18 Feb

Dave Zovak blog text

LUKE 5:1-11 (NIV) | … Jesus sat in [Simon’s] boat and taught the crowd. When he finished speaking, he said to Simon, “Push the boat out further to the deep water, and you and your partners let down your nets for a catch.” “Master,” Simon answered, “we worked hard all night long and caught nothing. But if you say so, I will let down the nets.” They let them down and caught such a large number of fish that the nets were about to break … When Simon Peter saw what had happened, he fell on his knees before Jesus and said, “Go away from me, Lord! I am a sinful man!” … Jesus said to Simon, “Don't be afraid; from now on you will be catching people. They pulled the boats up on the beach, left everything, and followed Jesus.


I am not a humble person. It’s not that I go around bragging about myself all the time, but inwardly, I feel pretty competent most of the time, and in control of my life. Peter strikes me as someone who might have shared these qualities, so it catches my attention when Luke records Peter crying out to Jesus, “Go away from me, Lord; I am a sinful man!” What prompted Peter to say such a thing?

 In Luke’s account, Jesus, being surrounded by eager listeners, got Peter to row him out on the lake so that he could better address the crowds. Luke doesn’t tell us anything about the content of that teaching, only that when he was finished, he said to Peter, “Put out into deep water, and let down the nets for a catch.”

We can’t know for certain, but I wonder if Jesus had noticed that Peter was only half-listening to his teaching, mending his nets and fiddling with his boat while Jesus spoke of “spiritual things.” Probably part of Peter was really interested in Jesus’ message, but as a fisherman, his latest efforts to make a living had come up empty. His mind must have been distracted by his everyday concerns. So when Jesus tells him to head back out into the deep water to let down his nets, Peter reminds Jesus that “he’s the fisherman, and that they’ve already wasted all night proving there were not any fish to be caught in the area.” Still, Peter obeyed, and that set the stage for deeper revelation.

Amazingly, the Kingdom of God broke into Peter’s life through a swarming school of fish! Peter, rather than focusing on his good fortune, was confronted with a clear picture of his inner-self. Peter hadn’t expected Jesus’s “spirituality” to intersect with his “everyday life” in any significant way. So when Jesus demonstrated his Lordship over Peter’s “everyday life” realm, Peter realized just how little he truly knew God. The shock of God’s nearness and power was too much for Peter to handle, thus he cried out, “Go away from me, Lord; I am a sinful man.”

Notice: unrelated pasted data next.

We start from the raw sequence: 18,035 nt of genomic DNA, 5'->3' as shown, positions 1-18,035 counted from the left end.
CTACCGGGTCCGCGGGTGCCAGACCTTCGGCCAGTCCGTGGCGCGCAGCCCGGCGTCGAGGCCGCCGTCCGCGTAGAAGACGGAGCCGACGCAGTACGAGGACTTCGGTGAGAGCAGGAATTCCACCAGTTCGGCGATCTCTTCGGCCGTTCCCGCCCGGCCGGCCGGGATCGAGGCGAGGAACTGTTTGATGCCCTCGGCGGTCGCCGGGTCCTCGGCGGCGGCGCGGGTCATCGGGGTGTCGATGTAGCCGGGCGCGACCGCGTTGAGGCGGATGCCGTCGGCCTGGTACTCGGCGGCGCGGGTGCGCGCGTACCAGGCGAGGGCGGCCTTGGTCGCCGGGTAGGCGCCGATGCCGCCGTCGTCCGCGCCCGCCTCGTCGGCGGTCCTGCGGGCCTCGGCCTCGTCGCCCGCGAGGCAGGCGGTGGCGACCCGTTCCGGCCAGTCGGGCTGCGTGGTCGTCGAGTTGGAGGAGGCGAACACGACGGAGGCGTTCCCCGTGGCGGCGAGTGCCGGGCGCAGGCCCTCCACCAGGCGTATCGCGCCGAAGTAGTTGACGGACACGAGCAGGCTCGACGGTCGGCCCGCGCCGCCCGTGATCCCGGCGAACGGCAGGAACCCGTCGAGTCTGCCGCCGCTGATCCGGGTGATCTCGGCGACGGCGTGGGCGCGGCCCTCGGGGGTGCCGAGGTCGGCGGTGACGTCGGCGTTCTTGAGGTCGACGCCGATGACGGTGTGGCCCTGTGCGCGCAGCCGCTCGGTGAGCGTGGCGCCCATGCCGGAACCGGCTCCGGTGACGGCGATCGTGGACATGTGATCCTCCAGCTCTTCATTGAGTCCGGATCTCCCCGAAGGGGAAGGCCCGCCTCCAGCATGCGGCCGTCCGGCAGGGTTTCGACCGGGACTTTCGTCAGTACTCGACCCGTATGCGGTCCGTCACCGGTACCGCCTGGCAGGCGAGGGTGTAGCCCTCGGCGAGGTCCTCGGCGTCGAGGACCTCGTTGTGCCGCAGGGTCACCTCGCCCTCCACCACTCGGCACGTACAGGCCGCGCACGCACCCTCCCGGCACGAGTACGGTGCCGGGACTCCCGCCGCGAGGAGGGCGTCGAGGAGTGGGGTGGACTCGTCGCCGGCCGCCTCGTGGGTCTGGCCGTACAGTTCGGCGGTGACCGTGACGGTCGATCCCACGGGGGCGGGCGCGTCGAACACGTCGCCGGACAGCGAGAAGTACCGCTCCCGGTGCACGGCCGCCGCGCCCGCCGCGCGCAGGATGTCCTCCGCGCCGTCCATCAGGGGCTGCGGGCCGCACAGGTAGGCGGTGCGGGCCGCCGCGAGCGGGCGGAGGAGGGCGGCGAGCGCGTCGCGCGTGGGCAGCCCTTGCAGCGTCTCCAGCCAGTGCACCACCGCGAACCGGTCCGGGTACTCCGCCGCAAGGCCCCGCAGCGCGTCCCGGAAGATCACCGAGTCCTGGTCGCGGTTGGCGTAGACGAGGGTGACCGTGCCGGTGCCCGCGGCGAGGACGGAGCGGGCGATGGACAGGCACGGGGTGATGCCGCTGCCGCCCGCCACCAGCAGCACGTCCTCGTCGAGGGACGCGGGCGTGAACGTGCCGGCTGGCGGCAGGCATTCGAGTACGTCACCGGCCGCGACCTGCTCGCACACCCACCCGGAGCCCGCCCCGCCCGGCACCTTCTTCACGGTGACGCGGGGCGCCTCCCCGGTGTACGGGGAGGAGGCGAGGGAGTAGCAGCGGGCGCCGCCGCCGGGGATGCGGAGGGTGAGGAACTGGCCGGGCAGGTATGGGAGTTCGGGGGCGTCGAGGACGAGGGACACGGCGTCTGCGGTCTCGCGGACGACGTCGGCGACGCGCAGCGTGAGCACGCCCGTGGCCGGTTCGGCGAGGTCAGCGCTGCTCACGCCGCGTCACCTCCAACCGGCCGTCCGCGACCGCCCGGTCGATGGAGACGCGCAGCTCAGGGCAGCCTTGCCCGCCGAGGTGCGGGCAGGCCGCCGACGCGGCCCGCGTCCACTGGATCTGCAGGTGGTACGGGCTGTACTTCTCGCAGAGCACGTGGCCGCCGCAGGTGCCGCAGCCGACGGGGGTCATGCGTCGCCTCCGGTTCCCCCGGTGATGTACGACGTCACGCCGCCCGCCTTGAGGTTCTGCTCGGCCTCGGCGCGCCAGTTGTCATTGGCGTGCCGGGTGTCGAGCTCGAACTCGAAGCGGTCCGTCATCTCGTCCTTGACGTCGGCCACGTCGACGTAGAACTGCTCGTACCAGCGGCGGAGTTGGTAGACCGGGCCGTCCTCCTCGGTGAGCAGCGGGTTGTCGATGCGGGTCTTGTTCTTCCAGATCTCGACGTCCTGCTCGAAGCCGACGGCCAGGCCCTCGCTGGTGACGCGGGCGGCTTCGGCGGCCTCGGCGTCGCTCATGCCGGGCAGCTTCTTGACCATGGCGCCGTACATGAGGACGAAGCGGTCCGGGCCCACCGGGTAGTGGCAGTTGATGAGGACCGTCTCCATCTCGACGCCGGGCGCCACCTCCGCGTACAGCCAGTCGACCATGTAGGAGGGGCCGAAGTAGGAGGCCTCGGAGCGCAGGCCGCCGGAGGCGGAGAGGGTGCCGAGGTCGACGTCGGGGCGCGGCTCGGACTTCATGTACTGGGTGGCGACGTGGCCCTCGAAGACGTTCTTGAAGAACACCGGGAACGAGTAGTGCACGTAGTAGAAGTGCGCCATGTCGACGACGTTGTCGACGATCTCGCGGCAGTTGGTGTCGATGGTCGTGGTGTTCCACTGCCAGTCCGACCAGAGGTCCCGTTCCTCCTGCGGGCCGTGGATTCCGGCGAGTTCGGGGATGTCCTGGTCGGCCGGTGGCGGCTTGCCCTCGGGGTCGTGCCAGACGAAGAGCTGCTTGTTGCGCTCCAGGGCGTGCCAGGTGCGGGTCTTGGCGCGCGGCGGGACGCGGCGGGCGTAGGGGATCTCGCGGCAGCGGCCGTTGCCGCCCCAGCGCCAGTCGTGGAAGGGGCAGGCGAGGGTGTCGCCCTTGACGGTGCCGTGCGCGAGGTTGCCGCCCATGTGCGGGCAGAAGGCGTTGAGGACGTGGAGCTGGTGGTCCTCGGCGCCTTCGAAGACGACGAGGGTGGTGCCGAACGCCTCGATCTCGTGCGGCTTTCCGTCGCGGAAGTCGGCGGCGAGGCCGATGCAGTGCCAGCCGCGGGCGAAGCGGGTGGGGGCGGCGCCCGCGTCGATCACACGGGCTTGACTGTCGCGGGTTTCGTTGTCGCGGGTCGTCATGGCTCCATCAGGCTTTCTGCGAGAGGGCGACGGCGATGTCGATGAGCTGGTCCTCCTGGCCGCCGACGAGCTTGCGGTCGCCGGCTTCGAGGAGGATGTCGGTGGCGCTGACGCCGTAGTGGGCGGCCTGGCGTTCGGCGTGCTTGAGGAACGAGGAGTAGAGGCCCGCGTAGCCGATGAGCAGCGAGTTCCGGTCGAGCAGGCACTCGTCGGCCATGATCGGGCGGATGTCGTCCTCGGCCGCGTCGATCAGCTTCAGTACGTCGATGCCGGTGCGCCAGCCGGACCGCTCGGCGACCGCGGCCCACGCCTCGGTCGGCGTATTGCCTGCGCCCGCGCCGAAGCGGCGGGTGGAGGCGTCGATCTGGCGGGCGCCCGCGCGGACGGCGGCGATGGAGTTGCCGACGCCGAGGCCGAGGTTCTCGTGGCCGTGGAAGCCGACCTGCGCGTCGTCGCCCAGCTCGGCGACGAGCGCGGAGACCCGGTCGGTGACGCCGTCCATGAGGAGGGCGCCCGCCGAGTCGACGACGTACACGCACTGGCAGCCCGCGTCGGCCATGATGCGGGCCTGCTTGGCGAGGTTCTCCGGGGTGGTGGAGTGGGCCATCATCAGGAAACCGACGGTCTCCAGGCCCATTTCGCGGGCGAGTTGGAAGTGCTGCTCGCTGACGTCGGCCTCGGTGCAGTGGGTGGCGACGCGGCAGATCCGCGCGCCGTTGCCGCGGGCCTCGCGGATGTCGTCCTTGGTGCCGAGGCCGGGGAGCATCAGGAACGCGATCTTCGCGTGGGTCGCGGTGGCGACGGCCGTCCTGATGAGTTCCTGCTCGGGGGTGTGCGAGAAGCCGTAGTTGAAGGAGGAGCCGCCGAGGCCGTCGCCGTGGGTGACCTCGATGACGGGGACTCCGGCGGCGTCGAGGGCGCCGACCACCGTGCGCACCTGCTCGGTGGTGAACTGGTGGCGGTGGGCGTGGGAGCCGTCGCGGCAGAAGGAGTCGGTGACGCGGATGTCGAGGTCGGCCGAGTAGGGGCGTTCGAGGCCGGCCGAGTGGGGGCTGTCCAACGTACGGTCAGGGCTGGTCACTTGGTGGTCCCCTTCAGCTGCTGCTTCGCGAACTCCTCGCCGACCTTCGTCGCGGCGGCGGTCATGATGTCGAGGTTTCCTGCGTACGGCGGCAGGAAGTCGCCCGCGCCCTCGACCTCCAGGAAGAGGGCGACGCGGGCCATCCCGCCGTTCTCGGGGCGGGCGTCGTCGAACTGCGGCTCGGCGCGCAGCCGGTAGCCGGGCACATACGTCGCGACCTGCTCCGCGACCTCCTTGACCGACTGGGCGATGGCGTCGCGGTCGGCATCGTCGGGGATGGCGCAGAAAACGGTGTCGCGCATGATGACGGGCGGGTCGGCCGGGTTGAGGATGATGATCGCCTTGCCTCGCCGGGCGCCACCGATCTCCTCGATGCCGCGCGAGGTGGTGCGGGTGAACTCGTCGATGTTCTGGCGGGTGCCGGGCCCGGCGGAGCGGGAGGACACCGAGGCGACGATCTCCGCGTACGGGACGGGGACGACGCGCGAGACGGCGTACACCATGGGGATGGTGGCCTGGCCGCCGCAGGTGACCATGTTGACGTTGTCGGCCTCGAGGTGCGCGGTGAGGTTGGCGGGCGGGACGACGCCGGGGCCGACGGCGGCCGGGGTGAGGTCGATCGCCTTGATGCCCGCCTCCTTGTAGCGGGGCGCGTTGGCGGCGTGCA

I, too, am regularly guilty of assuming God is only concerned with “religious things” and not my “everyday life.” Though I should know better, I easily slip into trusting God to take care of spiritual matters, but relying on myself to take care of the rest. For example, when dealing with parenting issues of our two teenaged kids, I can immediately move towards a “control and correct” posture instead of slowing down and asking what God might be doing in the situation. Rather than straining to stay in control, Jesus reminds me that I can actually relax and trust God is already at work, if I simply take the time to listen and obey.

Thankfully, God isn’t content to let me keep my illusion of self-sufficiency, just as Jesus wasn’t content to let Peter live with his limited understanding of God. The end of this scene in Luke 5 shows Jesus comforting Peter by stating his prideful attitude would not disqualify him from participating in God’s work in the world. In fact, Jesus chose that teachable moment to invite Peter into a life of greater significance by becoming his follower and a “fisher of men.”

I believe Jesus continues to hold out this offer to all of us who respond with humility when we are confronted by our own distorted images of God. Through God’s grace, I pray we all follow Peter’s example by letting go of our attempts at self-sufficiency in order to follow Jesus into greater things.


  1. Can you recall a time where God broke into your personal world in such a way that you were confronted with your own low expectations of God? If so, what happened and what came out of that experience?
  2. In what areas do you assume God is interested and not interested? How do these beliefs impact your expectations of God’s involvement in the world?
  3. In which areas of life are you most likely to assume control and not expect God’s engagement? What might repentance look like for you in these areas?


This reading is part of our "On Earth as It Is in Heaven" devotional series. You can also sign up to receive these meditations by email.

ABOUT THE AUTHOR: Dave Zovak and his wife, Kim, have been with CRM since 2001. They have served in Melbourne, Australia for 10 years, and are currently in their fourth year serving in Asia with their children Zane and Kyra.